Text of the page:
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Install Office 2010 on Ubuntu 16.04

wordFrom time to time, I need “proper” Word 2010; using LibreOffice doesn’t keep my recruiting agent happy, apparently. I previously documented installing ‘proper’ Office 2010 onto Linux Mint 17, but since I’m now running Ubuntu 16.04, I had to modify my instructions a little. What follows worked for me, anyway.

To begin with, if you haven’t already done so, you will need to install Wine, the Windows ‘compatibility layer’ that allows Windows software to run on Linux. Type all these commands as yourself:

sudo add-apt-repository ppa:ubuntu-wine/ppa
sudo apt-get update && sudo apt-get upgrade
sudo apt-get install wine1.8 winetricks

Next, install mesa OpenGL to improve graphics operations:

sudo apt-get install mesa-utils mesa-utils-extra libgl1-mesa-glx:i386 libgl1-mesa-dev

If, like me, you are running on a 64-bit version of Ubuntu, you need to create softlinks for the 32bit OpenGL libraries

sudo ln -s /usr/lib/i386-linux-gnu/mesa/libGL.so.1 /usr/lib/i386-linux-gnu/mesa/libGL.so
sudo ln -s /usr/lib/i386-linux-gnu/mesa/libGL.so /usr/lib/i386-linux-gnu/libGL.so

Now we create a new WINEPREFIX for Office. This is Wine’s way of saying “what directory shall I store your Windows software in”. It can be of pretty much any name you fancy, but I like mine tucked into a directory called “wineoffice” hanging off my home directory, but hidden. Hence:

export WINEPREFIX="/home/hjr/.wineoffice/"

Additionally, set the WINEARCH to 32 bit. Wine doesn’t currently cope with running the 64-bit version of Office 2010 very well, so 32-bit it has to be:

export WINEARCH="win32"

As mentioned in my previous article for Office-on-Mint, you now need to install winbind, because the Office installer keels over, half-way through, if you don’t:

sudo apt-get install winbind

Install some more prerequisite files:

winetricks dotnet20 msxml6 corefonts

This will pull more software down from the ‘Net, and will trigger two Windows-looking installation wizards. Click through each in turn. If you are asked to install a Mono and/or a Gecko package, decline to do so, since these have already been installed as part of wine. (Though I wasn’t actually asked to do so in the first place, I’ve ready that it can happen).

And now, finally, you are ready to perform the actual Office installation. My installation media comes as an ISO file, which I mount as follows:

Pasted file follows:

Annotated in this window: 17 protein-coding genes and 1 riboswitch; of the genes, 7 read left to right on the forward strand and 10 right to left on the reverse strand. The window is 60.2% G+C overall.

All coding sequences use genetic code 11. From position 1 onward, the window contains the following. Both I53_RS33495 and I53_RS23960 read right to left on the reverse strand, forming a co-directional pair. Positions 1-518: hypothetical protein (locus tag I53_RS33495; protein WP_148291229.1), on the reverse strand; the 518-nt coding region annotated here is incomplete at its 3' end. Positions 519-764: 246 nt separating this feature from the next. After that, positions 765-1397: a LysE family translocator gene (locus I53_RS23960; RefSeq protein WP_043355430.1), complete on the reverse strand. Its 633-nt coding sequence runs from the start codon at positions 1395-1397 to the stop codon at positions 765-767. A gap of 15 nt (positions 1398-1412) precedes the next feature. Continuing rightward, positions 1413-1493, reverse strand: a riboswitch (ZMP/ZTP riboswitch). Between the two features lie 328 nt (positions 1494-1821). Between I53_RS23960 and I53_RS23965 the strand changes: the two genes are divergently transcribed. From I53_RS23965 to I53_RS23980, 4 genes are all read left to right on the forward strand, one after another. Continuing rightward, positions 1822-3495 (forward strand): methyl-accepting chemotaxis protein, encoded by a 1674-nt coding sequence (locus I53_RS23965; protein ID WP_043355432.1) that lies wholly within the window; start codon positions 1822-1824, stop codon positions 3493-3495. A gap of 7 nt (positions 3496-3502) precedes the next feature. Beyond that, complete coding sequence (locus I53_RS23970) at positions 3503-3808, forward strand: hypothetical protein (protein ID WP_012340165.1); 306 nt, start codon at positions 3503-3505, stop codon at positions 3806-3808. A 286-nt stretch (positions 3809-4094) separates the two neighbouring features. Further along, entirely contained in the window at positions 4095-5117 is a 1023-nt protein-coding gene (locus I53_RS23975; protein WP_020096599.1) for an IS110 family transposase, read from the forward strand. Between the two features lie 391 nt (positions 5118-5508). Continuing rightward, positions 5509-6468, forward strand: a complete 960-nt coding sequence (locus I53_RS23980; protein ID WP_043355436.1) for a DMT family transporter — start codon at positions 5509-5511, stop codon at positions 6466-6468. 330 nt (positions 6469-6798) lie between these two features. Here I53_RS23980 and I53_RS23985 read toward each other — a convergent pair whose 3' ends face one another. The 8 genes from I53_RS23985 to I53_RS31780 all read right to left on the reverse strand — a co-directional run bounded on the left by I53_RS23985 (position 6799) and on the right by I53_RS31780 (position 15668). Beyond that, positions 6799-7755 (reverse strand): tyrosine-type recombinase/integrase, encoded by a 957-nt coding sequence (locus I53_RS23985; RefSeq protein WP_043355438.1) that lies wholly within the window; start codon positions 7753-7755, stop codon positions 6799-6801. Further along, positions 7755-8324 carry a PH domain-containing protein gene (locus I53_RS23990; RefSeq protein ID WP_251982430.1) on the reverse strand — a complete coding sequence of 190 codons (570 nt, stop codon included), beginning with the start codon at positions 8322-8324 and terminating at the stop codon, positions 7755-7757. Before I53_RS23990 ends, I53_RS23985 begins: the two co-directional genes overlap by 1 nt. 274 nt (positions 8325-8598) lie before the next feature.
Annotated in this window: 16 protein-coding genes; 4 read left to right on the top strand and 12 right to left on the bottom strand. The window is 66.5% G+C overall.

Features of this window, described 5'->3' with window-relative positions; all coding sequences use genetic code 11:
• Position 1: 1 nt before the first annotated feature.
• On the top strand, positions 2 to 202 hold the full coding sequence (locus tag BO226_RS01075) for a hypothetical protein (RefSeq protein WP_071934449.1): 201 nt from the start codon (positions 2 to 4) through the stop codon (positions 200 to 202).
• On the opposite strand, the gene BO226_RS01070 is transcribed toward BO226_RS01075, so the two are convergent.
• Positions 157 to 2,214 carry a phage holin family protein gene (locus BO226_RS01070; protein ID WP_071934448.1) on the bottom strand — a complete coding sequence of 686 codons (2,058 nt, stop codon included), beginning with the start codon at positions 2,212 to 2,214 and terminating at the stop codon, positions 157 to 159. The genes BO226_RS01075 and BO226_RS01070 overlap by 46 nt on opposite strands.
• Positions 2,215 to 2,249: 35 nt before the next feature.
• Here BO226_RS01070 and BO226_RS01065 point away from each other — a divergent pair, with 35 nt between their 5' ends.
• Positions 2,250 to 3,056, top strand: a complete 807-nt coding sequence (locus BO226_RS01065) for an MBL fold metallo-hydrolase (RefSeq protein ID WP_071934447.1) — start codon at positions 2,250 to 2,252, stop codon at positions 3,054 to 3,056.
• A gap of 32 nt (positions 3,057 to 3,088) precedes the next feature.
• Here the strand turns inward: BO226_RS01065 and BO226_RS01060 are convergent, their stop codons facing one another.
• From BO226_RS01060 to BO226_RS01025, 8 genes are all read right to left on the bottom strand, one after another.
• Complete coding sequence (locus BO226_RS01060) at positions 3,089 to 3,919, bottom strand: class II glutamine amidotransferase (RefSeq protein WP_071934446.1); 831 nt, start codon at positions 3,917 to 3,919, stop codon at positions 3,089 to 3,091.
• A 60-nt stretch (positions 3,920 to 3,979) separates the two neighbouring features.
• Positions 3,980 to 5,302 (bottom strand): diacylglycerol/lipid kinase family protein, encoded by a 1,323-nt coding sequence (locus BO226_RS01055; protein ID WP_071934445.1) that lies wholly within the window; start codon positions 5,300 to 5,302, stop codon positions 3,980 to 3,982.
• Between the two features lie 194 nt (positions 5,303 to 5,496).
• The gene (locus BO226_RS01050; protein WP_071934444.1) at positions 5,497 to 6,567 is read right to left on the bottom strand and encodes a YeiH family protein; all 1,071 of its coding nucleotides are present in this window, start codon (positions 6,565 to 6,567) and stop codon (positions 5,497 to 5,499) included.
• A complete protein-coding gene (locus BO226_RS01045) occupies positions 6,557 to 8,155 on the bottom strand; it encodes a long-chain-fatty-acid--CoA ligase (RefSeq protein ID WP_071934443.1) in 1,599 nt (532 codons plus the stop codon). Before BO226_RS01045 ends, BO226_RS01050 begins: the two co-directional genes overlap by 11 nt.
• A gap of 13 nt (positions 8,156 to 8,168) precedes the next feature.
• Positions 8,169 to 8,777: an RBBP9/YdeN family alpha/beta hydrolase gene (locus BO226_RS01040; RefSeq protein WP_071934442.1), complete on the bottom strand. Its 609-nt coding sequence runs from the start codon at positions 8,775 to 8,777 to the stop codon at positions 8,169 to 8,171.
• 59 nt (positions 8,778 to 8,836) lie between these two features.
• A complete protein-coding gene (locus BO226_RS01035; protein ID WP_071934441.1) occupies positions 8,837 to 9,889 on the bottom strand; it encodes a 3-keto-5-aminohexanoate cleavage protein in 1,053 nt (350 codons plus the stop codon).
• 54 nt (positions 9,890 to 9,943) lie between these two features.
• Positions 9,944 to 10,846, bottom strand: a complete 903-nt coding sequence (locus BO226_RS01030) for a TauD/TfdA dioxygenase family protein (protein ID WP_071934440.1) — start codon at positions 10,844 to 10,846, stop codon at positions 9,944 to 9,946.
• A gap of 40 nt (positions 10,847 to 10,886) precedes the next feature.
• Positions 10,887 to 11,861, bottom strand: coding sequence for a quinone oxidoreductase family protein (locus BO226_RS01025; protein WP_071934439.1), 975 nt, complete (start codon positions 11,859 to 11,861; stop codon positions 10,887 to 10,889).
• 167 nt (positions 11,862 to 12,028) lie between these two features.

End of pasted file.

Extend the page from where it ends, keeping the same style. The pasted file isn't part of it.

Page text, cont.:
sudo mount -o loop en_office_professional_plus_2010_x86_x64_dvd_515529.iso /mnt

Now it’s just a question of navigating to the appropriate directory within the /mnt directory and launching setup.exe. Do remember: it has to be the 32-bit installer; 64-bit will not work:

cd /mnt/x86
wine setup.exe

Click through the installer and be patient. I also allowed the installer to perform automatic product activation (which worked, I’m happy to say).

Once the installation is finished, type:

winecfg

(That needs to be done in the same session in which you previously set the WINEPREFIX environment variable, so that the configuration tool picks up the correct ‘wine bottle’ to work with. If you start a new terminal session, re-export your WINEPREFIX as before to set it prior to launching the configuration tool. If you don’t get the wine prefix right beforehand, you’ll end up configuring the default wine ‘bottle’, which won’t be the right one).

Click the Libraries tab. Currently, there will be only a single entry for *msxml6 (native,built-in). Click on it to select it, then click [Edit]. Click on the Native (Windows) option and then [OK].

Now click in the ‘New override for library’ combo box and type ‘rich’. Click the down-arrow. That should now display an item called riched20. Click [Add].

In the same override combo box, now type ‘gdip’. Click the down-arrow. You should now see an item called gdiplus. Click on it and then click [Add].

Finally, click on both the new entries in turn and when each is highlighted, click [Edit]. For each, click the Native (Windows) option. Your libraries tab should end up looking like this:

winecfg01

Now in the Dash, you can select the Applications lens and type ‘word’ and see the Office Word icon displayed, or ‘exc’ and see the Office Excel icon. Drag what you need to the launcher and you have a convenient way to launch either.